• Second Moroccan Crisis
      • This crisis erupted when the Germans sent the gunboat “Panther” to the Moroccan port of Agadir, to protect German citizens there.
      • Germany claimed that the French had ignored the terms of the Algeciras Conference. TheGermans agreed to leave Morocco to the French in return for rights in the Congo, leading to its humiliation
  • Immediate Cause: 

    • The assassination of the Austrian Prince Francis Ferdinand and his wife Sophia was the immediate cause of the First World War.
    • On June 28, 1914, Archduke Ferdinand along with his wife Sophia was assassinated by a student of the 'Black hand', a revolutionary organisation, at Sarajevo, the capital of Serbia.
    • This was the last expression of the increasing bitterness between Austria and Serbia. Austria made Serbia responsible for this crime and gave an ultimatum to answer within two days.
    • When Serbia did not listen to it, Austria declared war against Serbia on June 28, 1914. Russia took the part of Serbia whereas Germany supported Austria.

Major Events of World War I

  • 1914, World War I begins
    • June 28 – Archduke Franz Ferdinand, heir to Austria-Hungary's throne, and his wife, Sophie, are assassinated by Serbian nationalist Gavrilo Princip while the couple were visiting Sarajevo.
    • July 28- Austria-Hungary declares war on Serbia.
    • August 1- Germany declares war on Russia.
    • August 3- Germany declares war on France.
    • August 4- The United Kingdom declares war on Germany after Germany invades Belgium.
    • August 6- Austria-Hungary declares war on Russia and Serbia declares war on Germany.
    • August 19- U.S. President Woodrow Wilson announces the U.S. will remain neutral- Isolation Policy
  • Key events in 1915 
    • May 7 – The British ocean liner RMS Lusitania is sunk by German U-boat, U-20 Submarines
    • May 23- Italy declares war on Austria-Hungary
  • Key events in 1917
    • January 19 Germany sends the secret Zimmerman Telegram to Mexico in an effort to entice Mexico to join the war. The British intercept and decipher the coded message.
    • April 6- The United States declares war on Germany.
    • November 7- The Bolsheviks successfully overthrow the Russian government during the 1917 Russian Revolution.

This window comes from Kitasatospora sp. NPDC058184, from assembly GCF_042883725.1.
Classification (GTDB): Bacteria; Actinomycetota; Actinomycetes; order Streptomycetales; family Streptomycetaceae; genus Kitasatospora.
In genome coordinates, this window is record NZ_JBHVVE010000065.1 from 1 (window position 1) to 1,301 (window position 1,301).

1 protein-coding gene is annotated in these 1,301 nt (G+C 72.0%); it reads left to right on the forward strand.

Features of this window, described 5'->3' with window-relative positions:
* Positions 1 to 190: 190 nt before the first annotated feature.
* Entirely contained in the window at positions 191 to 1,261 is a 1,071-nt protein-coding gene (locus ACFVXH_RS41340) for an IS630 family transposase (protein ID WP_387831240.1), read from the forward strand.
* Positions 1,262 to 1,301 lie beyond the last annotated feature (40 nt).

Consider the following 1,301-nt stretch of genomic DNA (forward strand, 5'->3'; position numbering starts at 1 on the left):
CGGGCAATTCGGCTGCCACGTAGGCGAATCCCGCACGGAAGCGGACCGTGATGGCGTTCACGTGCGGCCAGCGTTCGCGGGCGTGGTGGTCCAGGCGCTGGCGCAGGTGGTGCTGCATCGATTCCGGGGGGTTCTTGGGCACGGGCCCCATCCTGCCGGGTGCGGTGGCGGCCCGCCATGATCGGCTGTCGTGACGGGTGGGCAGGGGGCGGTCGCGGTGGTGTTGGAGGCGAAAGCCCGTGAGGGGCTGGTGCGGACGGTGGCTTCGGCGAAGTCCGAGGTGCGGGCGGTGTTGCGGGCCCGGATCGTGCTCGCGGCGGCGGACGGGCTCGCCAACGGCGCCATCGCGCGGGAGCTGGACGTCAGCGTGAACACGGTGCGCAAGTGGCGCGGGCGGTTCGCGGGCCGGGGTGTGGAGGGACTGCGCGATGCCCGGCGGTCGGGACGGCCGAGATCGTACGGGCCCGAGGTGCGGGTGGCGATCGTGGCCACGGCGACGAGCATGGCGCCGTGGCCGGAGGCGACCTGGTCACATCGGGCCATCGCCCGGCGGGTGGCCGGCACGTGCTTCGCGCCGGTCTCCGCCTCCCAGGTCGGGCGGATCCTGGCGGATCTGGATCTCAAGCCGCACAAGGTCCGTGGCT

• December 17- The armistice agreed upon between the new Russian government and the Central Powers goes into effect.
  • Key events in 1918
    • January 8 – U.S. President Woodrow Wilson issues his Fourteen Points to peace.
    • March 3 – Russia signs the Treaty of Brest Litovsk, which is a peace treaty between Russia and the Central Powers. November 9 – German Kaiser Wilhelm II abdicates and flees Germany.
    • November 11 – Germany signs the armistice at Compiegne, France. Fighting ends.
    • World War I draws to a close in 1919
  • June 28, 1919- The Treaty of Versailles officially ends WWI.

 

Versailles Treaty, 1919

  • World War I officially ended with the signing of the Treaty of Versailles on June 28, 1919.
  • Representatives of the 'allied or associated belligerent powers' met in Paris in January 1919 to lay down the conditions of peace, after the end of hostilities. The conduct and the main terms of the peace settlement were determined by the 'Big Four' – President Woodrow Wilson of the United States, Clemenceau of France, Lloyd George, the Prime Minister of Britain, and Orlando, the Italian Premier.
  • The actual settlement was consequently, a series of bargains and compromises between these four powers. With the Treaty of Versailles, peace was formally restored throughout the world.
  • Terms of the treaty:
    • There was a total of 440 clauses in the final treaty. The first 26 clauses dealt with the establishment of the League of Nations. The remaining 414 clauses spelt out Germany’s punishment.
    • General Clauses:
      • The establishment of the League of Nations
      • War Guilt clause – Germany to accept blame for starting the war.
    • Financial Clauses:
      • Reparations – Germany was to pay for the damage caused by the war. The figure of £6,600 million was set sometime after the signing of the treaty.
      • France was granted the coal mines of the Saar region in Germany for a period of 15 years. After 15 years, the local inhabitants would decide by a plebiscite as to which country they would prefer to join.
      • Germany was required to deliver large quantities of coal to France, Belgium, and Italy and iron and rubber to the other Allied Powers.
    • Military Clauses:
      • Germany was asked to disarm and abolish conscription
        • Army – was to be reduced to 100,000 men and no tanks were allowed